The opinion of the court was delivered by: WOOD
This petition, filed in forma pauperis, was obviously drawn by the prisoner himself without assistance of counsel. In light of those facts, we have carefully examined and construed all of the facts, allegations and conclusions in the light most favorable to him.
The petition presents no Federal question involving a violation of the constitutional rights of the petitioner. Giving him all benefit possible, the petition merely sets forth that he was arrested in Brooklyn, New York in 1948; brought to Philadelphia after an interval of seventy-two hours' lapse of time between his arrest in Brooklyn and his arraignment in Philadelphia; that when he was brought before the Court he entered a plea of guilty to charges against him. The late Judge McDevitt deferred sentence on September 28, 1948, and thereafter on January 13, 1949, imposed a sentence of, as the petitioner states, 'ten to twenty.' He further complains that he has been unable to examine his commitment papers and that he was given solitary confinement in prison at a time when he had tuberculosis.
None of the above complaints justify this Court in entertaining this writ or issuing any rule to show cause as a result of the filing of this petition.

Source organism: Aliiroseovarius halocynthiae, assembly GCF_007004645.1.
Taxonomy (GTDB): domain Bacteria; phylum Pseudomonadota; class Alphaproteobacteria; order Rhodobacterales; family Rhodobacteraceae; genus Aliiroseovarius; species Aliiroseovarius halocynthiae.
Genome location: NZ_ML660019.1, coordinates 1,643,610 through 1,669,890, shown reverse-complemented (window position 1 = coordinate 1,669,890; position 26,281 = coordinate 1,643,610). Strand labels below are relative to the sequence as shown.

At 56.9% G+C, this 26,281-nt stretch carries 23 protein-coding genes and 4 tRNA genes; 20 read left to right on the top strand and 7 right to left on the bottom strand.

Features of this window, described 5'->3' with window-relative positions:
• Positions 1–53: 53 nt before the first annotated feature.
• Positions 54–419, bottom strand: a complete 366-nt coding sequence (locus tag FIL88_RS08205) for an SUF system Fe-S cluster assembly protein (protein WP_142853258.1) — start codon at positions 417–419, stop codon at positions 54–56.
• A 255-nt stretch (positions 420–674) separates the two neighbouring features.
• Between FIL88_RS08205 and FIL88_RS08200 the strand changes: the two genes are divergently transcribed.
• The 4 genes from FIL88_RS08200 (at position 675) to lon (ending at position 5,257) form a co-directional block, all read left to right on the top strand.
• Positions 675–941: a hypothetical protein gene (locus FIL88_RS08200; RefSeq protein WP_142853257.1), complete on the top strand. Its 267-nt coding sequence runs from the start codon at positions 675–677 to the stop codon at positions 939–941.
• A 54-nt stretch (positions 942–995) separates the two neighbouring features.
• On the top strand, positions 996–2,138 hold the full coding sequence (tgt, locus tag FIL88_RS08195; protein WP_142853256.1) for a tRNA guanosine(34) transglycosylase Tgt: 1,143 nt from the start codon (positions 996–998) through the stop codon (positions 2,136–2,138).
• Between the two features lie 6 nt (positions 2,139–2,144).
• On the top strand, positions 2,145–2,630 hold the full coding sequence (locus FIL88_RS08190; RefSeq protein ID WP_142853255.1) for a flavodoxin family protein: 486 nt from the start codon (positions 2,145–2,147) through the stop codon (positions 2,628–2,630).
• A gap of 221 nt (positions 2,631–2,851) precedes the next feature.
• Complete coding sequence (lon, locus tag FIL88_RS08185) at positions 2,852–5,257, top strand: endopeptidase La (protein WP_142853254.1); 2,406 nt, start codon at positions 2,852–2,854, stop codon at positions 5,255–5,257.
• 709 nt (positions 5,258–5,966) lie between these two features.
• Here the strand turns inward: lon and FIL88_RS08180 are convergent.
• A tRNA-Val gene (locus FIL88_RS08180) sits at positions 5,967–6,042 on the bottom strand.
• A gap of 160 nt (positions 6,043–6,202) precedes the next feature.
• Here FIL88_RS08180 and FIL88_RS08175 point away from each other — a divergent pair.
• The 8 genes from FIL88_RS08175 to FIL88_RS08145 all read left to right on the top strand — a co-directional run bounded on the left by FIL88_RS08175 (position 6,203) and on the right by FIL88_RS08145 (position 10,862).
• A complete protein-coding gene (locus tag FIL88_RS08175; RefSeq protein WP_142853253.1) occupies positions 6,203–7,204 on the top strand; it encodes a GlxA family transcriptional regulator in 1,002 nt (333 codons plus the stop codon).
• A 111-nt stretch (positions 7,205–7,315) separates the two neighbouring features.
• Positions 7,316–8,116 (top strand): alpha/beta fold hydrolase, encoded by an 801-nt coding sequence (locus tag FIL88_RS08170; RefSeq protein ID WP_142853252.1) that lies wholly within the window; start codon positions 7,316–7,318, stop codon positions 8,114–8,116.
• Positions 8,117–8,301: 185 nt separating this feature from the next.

We also conclude from the rambling petition that this matter has been before the Court of Common Pleas in Philadelphia on at least two occasions and to the Supreme Court of the United States, and we may assume that in the interim it has been passed upon by the appellate courts of this State. In other words, we will assume for the purposes of this Order that he has exhausted appellate proceedings in this Commonwealth. All of the questions which he has raised would be properly determined in such tribunals and may not be raised here by was of a writ of habeas corpus. Presley v. Peppersack, 4 Cir., 1955, 227 F.2d 325. This petition, failing to disclose upon its face any basis for issuance of a writ of habeas corpus, must be dismissed. Conley v. Cox, 8 Cir., 1943, 138 F.2d 786. If there was any delay, and we find no evidence of any, between his arrest and the entry of his plea of guilty, it would have no bearing on the validity of the sentence imposed. Townsend v. Burke, 334 U.S. 736, 68 S. Ct. 1252, 92 L. Ed. 1690; and Sandford v. United States et al., D.C.1944, 55 F.Supp. 146. Therefore, the following Order will be entered:
And now, to wit, this 10th day of August, 1961, It Is Hereby Ordered that the writ of habeas corpus is denied.
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